Sony, which unveiled the plan here at the Consumer Electronics Show, said the drive to marry Internet and other digital video with traditional devices was part of a bid to showcase its four strategic growth areas: video gaming, digital imaging, high-definition and mobile products.
Starting early this year, Sony will equip its TVs with an attachable module that can stream broadband high-definition and other Internet video content such as programs from Time Warner's AOL and Yahoo with the push of a remote control button.
Sony also introduced an icon-based user interface, called Xross Media Bar, that is similar to a system already found on its PlayStation 3 and PlayStation Portable gaming devices.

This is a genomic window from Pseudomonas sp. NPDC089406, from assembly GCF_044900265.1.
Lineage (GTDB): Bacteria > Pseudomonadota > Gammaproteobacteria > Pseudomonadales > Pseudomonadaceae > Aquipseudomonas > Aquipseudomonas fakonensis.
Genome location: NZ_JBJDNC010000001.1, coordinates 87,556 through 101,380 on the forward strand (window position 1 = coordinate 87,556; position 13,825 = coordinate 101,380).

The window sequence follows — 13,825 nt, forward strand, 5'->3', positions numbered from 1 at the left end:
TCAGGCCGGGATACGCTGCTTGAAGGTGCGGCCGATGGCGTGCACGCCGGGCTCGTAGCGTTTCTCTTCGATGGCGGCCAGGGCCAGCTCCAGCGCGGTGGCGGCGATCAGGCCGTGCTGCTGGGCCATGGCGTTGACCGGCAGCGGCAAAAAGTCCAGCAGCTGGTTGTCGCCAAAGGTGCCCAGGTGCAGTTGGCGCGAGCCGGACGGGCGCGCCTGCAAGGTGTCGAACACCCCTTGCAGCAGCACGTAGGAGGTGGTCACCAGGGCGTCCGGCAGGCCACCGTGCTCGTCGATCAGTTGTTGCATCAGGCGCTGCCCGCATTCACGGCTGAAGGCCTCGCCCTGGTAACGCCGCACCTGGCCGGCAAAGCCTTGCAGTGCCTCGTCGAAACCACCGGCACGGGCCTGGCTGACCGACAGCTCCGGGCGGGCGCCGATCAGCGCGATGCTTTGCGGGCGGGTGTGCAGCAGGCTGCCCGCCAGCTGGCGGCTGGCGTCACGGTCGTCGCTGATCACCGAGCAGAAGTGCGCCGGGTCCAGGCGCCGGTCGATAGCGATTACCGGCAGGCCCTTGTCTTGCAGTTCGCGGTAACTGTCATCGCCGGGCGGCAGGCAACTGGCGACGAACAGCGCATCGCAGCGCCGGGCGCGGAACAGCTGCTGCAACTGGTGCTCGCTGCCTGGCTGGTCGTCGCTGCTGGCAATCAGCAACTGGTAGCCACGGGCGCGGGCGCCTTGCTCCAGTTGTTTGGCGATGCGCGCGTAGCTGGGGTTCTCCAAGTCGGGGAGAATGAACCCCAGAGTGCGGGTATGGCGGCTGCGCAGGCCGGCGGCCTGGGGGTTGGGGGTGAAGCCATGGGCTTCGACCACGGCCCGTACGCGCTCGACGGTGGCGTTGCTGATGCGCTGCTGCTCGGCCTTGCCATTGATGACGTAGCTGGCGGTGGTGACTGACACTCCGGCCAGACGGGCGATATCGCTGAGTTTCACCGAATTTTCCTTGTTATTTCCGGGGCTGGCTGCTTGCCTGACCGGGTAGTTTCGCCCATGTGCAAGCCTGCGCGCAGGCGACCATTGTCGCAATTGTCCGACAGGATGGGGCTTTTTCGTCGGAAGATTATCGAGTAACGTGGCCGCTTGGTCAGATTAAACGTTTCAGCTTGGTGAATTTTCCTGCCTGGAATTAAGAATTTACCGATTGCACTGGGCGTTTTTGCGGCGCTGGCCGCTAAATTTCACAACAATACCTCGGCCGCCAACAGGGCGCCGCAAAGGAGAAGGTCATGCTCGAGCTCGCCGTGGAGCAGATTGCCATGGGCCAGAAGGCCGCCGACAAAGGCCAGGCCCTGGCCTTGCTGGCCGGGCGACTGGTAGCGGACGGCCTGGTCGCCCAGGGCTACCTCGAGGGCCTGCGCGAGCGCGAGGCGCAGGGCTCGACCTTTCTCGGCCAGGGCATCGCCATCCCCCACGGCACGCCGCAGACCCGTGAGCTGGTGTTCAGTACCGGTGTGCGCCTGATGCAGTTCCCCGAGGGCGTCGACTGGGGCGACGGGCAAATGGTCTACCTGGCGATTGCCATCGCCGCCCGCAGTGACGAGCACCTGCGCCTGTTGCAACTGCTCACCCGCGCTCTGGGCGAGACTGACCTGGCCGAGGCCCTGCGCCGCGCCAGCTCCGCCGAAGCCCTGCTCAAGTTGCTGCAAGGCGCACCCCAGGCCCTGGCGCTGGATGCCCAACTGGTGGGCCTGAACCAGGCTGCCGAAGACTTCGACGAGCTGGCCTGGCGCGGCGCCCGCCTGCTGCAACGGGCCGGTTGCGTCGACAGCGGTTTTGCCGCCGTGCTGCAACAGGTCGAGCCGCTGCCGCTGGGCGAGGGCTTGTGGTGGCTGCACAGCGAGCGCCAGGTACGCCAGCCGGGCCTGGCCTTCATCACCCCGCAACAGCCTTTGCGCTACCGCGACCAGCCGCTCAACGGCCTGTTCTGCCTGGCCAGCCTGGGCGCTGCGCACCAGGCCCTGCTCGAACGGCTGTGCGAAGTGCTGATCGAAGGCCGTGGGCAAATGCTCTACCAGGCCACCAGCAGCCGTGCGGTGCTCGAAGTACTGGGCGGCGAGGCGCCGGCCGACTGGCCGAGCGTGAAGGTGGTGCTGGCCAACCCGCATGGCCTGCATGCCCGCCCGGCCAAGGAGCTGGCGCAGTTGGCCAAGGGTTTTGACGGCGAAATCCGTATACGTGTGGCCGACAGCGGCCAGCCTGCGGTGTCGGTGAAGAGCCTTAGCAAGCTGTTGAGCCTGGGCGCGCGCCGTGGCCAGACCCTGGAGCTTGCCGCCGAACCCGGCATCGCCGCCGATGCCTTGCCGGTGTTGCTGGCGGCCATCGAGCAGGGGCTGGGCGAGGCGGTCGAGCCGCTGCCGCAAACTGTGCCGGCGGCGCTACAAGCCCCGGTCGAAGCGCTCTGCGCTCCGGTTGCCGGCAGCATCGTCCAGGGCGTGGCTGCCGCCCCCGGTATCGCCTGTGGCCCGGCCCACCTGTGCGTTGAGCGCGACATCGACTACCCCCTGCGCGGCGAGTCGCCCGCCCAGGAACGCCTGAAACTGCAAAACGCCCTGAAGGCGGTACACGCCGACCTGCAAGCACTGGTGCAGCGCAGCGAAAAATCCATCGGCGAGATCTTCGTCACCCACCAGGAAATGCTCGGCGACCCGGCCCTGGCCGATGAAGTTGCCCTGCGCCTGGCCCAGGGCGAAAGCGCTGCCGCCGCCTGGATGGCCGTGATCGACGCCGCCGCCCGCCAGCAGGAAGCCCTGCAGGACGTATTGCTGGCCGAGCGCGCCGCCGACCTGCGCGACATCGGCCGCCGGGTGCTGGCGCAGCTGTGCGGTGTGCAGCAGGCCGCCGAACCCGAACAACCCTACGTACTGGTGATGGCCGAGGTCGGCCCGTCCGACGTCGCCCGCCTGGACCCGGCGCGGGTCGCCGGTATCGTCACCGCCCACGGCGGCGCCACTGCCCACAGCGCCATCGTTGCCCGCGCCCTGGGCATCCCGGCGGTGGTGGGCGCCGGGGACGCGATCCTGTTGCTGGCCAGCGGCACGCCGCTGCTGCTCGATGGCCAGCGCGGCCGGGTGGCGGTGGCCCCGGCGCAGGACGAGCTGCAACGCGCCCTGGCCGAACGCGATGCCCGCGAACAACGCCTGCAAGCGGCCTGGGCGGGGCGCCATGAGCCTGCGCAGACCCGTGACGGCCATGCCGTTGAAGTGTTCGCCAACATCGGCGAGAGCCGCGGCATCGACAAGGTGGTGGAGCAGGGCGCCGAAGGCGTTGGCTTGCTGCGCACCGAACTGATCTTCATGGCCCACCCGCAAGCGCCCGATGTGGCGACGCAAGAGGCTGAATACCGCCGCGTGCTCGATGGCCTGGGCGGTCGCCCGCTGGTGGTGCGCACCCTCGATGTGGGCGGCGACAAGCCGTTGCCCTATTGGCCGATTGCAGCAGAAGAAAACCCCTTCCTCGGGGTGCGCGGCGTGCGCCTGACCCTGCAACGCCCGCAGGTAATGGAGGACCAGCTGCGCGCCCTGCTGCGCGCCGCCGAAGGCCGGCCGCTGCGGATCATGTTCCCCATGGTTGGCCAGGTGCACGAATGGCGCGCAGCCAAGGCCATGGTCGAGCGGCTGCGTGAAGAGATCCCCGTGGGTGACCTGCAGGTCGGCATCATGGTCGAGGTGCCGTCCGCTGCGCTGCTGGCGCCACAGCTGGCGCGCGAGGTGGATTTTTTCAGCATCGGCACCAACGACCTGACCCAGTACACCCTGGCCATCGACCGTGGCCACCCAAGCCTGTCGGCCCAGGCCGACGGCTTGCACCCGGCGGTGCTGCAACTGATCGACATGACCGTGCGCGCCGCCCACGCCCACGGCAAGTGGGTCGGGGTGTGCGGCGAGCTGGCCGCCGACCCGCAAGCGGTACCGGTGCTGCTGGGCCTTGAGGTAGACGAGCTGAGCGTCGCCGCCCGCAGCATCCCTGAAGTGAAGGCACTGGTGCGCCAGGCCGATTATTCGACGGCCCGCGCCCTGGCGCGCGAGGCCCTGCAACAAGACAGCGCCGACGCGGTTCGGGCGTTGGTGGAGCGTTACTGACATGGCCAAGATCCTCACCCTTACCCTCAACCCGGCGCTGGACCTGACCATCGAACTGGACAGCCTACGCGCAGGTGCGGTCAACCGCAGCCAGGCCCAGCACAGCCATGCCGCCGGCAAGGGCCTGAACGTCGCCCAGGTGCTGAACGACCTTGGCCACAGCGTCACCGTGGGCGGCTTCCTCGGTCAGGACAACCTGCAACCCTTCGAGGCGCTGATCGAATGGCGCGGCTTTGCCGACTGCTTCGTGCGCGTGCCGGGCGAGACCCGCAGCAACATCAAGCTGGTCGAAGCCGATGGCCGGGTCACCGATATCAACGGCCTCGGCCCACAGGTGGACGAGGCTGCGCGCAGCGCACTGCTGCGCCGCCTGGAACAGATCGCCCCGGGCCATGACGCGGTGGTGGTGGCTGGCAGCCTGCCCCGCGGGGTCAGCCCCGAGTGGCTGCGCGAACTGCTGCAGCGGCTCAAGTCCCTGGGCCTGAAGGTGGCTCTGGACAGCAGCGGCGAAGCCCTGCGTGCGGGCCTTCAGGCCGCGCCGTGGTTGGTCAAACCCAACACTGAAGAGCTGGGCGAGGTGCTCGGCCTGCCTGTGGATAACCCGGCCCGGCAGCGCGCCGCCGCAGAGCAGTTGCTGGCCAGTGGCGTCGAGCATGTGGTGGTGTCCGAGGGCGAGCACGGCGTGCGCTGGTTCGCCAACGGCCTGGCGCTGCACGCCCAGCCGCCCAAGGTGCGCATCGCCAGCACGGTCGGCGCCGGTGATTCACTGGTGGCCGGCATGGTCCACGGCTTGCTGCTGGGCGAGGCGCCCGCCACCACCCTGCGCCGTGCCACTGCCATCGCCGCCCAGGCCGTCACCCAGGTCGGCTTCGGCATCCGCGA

Several major consumer electronics makers are expected to use this week's electronics show to launch products or services that give consumers greater control over pictures, music and video originating from multiple sources, such as their own personal libraries or the Web.
At Sony's press conference at CES, the company said it was committed to personalization and portability in products that allow consumers to access a variety of entertainment, communication and information without boundaries.
Other news from the event included the introduction of a new VAIO personal computer, which Sony says weighs about 1 pound (0.5 kilograms) and makes it the smallest-sized, full-functioning notebook computer. The company also said a variety of Ford vehicles sold this year in the United States and Europe would feature Sony-branded car stereo equipment.